In our consumer driven, flat and hyper-competitive world, there are plenty of companies out there supplying every possible kind of product/service to a market hungry for more. However, while it is true that most of these companies will profit accordingly, it is the ones that create a brand, and develop a loyal group of clients, that will catapult their revenues toward the upper echelon of the bell curve.
In a tough market, where competition is stiff and resources are scarce, building a brand presence means the difference between doing five figures, and a business that crushes it with a seven or eight figure top line. For early to mid-stage entrepreneurs, establishing a strong brand presence (as soon as possible) is imperative.
Selling the Brand
Building a memorable brand can be just as important as building the business itself. Just look at some of the mega brands out there. For instance, everyone knows the presence of large golden arches indicate the location of a McDonalds restaurant. Need more evidence? Without questioning, we accept that the:
- Swoosh symbol only adorns Nike products
- Apple on a product means it is from Apple
- Badge on a BMW elicits an unmistakable driving experience
The reason we all know this is because the companies behind these brands have gone out of their way to make them universally recognizable – investing tens of millions of dollars per year to stay top of mind. There comes a time, too, when those companies stop selling their product(s) and leave a target market to be inundated with options. Why is this important? Because it is often brand loyalty that keeps consumers engaged and can be transcended vertically and horizontally, i.e. brand credibility is scalable.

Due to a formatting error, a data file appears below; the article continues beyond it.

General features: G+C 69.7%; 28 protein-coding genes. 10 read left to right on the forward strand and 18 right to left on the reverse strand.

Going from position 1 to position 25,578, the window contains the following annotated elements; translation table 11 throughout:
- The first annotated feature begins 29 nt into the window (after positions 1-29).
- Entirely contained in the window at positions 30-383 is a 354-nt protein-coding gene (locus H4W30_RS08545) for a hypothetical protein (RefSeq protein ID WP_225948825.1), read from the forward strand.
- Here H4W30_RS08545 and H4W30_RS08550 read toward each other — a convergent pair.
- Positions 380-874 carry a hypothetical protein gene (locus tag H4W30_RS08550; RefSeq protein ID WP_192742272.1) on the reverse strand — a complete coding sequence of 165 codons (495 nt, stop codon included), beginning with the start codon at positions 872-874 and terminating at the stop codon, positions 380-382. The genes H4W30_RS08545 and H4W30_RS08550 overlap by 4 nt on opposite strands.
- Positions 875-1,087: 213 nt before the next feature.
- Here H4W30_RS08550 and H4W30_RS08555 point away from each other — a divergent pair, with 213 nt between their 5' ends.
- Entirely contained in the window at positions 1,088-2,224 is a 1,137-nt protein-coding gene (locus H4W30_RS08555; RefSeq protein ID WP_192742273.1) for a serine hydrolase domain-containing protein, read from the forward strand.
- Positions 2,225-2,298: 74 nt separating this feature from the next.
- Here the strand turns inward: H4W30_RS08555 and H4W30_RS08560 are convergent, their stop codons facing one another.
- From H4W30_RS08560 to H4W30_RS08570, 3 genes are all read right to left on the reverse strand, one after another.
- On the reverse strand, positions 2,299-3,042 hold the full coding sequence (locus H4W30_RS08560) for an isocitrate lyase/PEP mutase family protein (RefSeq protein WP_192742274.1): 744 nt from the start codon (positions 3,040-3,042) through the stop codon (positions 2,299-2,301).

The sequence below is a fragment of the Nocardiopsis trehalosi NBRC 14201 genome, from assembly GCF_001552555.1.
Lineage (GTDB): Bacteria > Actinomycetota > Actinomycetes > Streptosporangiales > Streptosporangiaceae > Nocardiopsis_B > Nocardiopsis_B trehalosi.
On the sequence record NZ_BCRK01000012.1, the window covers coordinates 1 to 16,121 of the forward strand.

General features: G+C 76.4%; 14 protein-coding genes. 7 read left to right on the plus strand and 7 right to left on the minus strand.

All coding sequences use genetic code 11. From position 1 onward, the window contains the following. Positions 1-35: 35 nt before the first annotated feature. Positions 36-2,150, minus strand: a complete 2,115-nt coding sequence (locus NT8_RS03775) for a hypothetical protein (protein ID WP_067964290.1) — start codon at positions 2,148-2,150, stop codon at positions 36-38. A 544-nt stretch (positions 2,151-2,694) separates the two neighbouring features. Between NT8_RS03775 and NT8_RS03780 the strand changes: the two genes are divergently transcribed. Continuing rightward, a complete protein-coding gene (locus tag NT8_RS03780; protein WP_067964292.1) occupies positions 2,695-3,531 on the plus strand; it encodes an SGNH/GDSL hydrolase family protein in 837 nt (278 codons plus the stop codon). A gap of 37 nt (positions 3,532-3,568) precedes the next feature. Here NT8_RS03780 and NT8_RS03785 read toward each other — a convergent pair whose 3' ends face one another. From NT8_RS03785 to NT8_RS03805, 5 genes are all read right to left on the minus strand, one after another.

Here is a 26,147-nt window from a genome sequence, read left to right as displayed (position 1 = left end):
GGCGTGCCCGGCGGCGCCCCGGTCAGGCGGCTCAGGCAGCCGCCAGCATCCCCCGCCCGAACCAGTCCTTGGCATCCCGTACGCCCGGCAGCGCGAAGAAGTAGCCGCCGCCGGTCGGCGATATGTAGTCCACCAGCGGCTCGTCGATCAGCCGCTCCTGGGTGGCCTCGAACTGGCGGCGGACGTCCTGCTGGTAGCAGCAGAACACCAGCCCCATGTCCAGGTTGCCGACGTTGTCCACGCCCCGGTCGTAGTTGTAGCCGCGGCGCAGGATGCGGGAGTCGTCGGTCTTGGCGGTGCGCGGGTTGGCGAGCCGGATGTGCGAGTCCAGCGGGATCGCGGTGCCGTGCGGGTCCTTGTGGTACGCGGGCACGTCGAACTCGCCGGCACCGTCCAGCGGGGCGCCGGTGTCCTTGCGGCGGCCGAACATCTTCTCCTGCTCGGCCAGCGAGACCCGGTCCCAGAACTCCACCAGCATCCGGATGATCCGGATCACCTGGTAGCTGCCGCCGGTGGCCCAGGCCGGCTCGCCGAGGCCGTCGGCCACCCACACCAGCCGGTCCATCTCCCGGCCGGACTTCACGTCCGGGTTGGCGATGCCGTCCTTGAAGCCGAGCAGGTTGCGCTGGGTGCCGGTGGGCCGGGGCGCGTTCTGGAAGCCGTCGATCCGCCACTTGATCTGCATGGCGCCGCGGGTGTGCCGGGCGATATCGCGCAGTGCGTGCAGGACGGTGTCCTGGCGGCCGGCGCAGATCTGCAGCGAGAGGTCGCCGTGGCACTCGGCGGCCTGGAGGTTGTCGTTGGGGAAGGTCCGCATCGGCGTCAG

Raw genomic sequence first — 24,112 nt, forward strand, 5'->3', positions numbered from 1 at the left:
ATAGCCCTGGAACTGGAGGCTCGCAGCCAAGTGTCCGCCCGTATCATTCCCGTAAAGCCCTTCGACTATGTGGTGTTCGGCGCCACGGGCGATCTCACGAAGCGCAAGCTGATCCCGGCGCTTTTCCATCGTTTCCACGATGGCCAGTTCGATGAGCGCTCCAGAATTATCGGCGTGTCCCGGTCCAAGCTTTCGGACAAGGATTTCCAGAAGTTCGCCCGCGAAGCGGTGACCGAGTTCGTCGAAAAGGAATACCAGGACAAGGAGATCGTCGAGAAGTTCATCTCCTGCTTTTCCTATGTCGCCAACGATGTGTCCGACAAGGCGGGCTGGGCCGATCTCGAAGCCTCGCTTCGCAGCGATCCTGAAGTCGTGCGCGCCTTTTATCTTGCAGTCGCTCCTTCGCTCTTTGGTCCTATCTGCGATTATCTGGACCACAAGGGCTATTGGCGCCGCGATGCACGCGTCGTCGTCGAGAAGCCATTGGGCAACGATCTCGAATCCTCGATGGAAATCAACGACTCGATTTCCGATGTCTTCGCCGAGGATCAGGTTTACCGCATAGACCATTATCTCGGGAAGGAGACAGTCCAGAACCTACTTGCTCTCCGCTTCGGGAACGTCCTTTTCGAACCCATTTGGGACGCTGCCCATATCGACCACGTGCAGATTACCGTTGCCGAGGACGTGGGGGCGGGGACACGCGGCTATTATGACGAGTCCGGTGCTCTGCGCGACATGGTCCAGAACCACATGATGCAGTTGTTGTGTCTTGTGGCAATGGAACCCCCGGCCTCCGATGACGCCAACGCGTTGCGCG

Building the Brand
Having a brand and selling products/services based on that brand is important, but how does the average entrepreneur tap into that, and begin building their own brand? Simple.
Consider the yellow taxi cab. It is instantly recognizable, and somewhat of a symbol of New York City. No one needs to be told. Why? Because everyone knows that a big yellow car, driving through the city, is a cab.
In the quest to build a brand, entrepreneurs must do the same thing – create a recognizable symbol and train consumers to associate that symbol with a top quality product/service. This could be a logo, corporate colors, a tag line or any combination of the latter. Make it short, sweet and easy to remember, and most importantly, back it up with great service.
Branding Means Not Having to Compete On Price
Another big plus for branding, particularly entrepreneurs operating in a big city environment, if done correctly – you don’t have to compete on price alone.
Consider a company like Starbucks. No one would say their coffee is the cheapest out there, but they have built a global brand, with a loyal customer base, who knows that their coffee is consistently good. That means higher profit margins, and an easier business to build and maintain.
Because of the high cost of living, New York entrepreneurs and others like them ( in major centers around the world) have the double headache of making enough money to survive, and to grow their business. By starting with a recognizable brand from day one, and building an idea that clients buy into, an entrepreneur can pivot around that double headache and start making more money, sooner.
Whether you are an entrepreneur in New York or from anywhere else on the globe, if you want to start building a brand, you are going to need help asap. Of course, you probably don’t have the resources on hand that many of the companies aforementioned do, so here are a few ideas:
- Find a freelance graphic designer to help you design a logo for your business. Do not do this yourself – it can be tricky getting it right, and since your logo is one of the core elements of your brand, hire a professional.
- Trawl the internet for branding advice. There are plenty of free sites out there that will give you information about how build a successful brand. Also, look at how some of the most famous brands out there got started and leverage that as inspiration.
When you are just starting out it is easy to feel like a very small fish in a very big pond. Make sure branding is first and foremost in your consumer engagement plan as you build and scale your business. After all, the only reason Santa wears a red and white suit is because Coca-Cola decided to brand him.
Originally published on GaryWhitehill.comSuscribe to the podcast